If you send nudes to Facebook for revenge porn protection, the photos will be checked by humans

Facebook caused more than a little eye-rolling with its anti-revenge porn program which requires users to upload the naked images of themselves that they would like to protect. It had been assumed that the entire process would be automated, making use purely of algorithms to analyze images and protect privacy. This assumption was wrong.

Facebook says that in actual fact an employee -- an actual human being -- will have to review the nude images that are sent in.

See also:

A Facebook spokesperson confirmed that any intimate photos that are uploaded in an attempt to gain protection against revenge porn will have to be manually checked by human eyes to determine whether they do in fact fall into the category of revenge porn.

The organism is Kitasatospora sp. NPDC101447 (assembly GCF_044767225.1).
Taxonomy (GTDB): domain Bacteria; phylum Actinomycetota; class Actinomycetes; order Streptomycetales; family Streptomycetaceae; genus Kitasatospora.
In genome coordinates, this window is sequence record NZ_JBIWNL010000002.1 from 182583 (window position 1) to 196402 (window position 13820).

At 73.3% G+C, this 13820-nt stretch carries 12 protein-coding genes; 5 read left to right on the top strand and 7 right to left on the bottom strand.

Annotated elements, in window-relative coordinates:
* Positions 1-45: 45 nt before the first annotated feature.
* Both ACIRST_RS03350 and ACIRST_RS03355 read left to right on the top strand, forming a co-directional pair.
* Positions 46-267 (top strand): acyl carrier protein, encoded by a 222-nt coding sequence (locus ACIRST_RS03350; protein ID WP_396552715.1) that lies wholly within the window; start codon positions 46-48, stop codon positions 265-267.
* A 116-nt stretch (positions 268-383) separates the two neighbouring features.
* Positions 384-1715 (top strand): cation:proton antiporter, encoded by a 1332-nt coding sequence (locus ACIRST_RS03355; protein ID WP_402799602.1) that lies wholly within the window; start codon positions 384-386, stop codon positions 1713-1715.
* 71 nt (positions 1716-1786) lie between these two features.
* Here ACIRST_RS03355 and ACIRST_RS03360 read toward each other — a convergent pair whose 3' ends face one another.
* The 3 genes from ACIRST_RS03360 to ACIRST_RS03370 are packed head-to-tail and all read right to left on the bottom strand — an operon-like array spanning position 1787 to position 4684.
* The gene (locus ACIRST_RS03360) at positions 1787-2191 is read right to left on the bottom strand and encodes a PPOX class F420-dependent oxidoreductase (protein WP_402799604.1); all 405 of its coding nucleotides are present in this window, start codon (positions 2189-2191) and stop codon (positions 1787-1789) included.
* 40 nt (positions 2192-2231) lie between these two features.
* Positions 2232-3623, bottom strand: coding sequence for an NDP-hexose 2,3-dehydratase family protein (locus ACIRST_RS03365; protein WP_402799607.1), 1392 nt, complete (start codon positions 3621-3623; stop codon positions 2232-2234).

While this certainly eliminates the potential for the new system to be abused to block the sharing of other images, it's a process that few people are likely to be happy with, and one that is likely to dissuade revenge porn victims from using the service.

The employee would be part of Facebook's community operations team, and would be "specially trained" to view such uncensored images. Facebook has neither confirmed nor denied suggestions that blurred versions of images would be retained after image hashes had been created.

Image credit: Africa Studio / Shutterstock

© 1998-2017 BetaNews, Inc. All Rights Reserved. Privacy Policy.